I can honestly say that the divorce itself, while it made me sad – I hate failure, and I couldn’t help but feel, just a little bit, like I had failed – was a moment of celebration. I was free. And I was living a new life, a life full of parties and friends, and music, and dancing, and fun. I was exploring Columbus, getting to know people there, making a new life. I was in graduate school, exactly where I wanted to be, and was doing well. I was playing World of Warcraft and having fun learning the world I was spending a large majority of my time in.
I was ME again. I had grown up – I was eight years older than I had been the last time that I’d been single. And I was happy. I was alone. And it was hard, being alone, having to pay all my bills, having to budget my own money, having to make ends meet. But I was happier doing this in peace. I was starting to see myself the way I had seen myself prior to the marriage. I was independent. And it was a good thing.
I suppose, compared to being married, I am happier divorced – even though, most of the time, I don’t even think of myself as divorced. The marriage was so awful, and lasted for so short a period, that I don’t even like to count it as a part of my life. I have to claim it, yes, when dating. But to get out of something like that, with no joint debt, no drama, no children… I realize how lucky I really was. I guess if I owe him anything, it’s that I didn’t have those non-booksmart children, after all.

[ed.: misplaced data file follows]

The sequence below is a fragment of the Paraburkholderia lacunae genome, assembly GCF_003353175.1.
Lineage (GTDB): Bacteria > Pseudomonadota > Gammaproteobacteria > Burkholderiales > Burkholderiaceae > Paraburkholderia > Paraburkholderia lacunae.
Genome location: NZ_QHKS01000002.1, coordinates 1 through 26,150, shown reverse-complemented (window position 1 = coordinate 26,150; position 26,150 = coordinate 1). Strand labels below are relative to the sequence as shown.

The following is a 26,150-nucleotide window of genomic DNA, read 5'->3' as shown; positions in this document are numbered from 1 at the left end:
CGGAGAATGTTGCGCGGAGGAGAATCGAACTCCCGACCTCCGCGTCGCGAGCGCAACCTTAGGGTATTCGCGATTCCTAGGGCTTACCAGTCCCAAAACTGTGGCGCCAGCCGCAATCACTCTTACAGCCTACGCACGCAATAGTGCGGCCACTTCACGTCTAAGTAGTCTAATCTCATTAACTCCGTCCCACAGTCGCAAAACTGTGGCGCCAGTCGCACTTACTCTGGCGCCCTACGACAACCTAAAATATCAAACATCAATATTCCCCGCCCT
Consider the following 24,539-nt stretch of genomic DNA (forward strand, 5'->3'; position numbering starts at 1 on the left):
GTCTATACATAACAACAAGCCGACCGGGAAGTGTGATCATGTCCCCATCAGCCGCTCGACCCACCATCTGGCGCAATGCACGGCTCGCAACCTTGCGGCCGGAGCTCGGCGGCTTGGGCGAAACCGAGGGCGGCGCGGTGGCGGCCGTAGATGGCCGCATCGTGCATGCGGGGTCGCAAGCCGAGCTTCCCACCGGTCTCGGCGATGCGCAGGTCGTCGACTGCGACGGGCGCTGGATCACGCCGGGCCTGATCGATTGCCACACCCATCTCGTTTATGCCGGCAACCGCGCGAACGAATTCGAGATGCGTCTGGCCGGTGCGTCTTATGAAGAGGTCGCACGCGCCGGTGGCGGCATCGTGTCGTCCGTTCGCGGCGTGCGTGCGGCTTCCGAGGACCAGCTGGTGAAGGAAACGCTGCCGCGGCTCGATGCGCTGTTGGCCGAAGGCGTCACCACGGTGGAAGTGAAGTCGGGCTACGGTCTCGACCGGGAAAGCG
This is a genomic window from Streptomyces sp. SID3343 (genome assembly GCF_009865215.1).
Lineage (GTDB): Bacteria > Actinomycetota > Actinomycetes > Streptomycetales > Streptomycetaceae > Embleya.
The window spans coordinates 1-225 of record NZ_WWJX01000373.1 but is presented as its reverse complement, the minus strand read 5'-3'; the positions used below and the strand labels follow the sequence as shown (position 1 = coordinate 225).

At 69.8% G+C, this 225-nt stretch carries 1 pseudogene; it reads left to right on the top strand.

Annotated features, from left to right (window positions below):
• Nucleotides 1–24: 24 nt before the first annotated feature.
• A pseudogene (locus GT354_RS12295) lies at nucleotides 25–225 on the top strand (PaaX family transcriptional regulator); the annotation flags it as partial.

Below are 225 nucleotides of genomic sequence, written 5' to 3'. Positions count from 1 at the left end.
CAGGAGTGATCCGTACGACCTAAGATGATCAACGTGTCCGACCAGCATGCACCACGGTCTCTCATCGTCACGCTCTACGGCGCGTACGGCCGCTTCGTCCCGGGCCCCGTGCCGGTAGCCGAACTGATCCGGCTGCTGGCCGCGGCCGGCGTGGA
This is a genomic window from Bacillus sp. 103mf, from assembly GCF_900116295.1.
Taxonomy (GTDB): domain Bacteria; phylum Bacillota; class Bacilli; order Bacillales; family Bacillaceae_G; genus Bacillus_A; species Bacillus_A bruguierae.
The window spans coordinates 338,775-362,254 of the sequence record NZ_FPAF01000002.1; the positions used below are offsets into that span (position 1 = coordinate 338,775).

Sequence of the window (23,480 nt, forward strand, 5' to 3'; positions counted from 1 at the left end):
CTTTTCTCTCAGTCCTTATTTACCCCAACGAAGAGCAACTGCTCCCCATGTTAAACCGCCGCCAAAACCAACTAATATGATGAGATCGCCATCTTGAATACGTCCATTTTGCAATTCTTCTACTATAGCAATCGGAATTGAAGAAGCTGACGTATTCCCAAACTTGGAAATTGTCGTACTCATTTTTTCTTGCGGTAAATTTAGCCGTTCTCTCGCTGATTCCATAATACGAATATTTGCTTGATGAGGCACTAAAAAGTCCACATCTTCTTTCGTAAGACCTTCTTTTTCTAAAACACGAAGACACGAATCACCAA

Life now is, well, blissful. I moved. I relocated to Florida about two years after the divorce was final. I got a job – a really good job – that spun into an even better job. I have my own apartment, I am comfortable, and I am happy. I can go where I like, do what I like. I can play video games as much and as often as I’d like without being yelled at. I can write my dark and demented literature and no one can tell me they don’t “get” me. I can cook my food and no one asks me what this “orange stuff” is on the chicken. I get up, I go to work, I come home, and I live my little life – the things, and even moreso, the people that I have chosen to let into it make me happy. And if they don’t, I can choose to make them go away.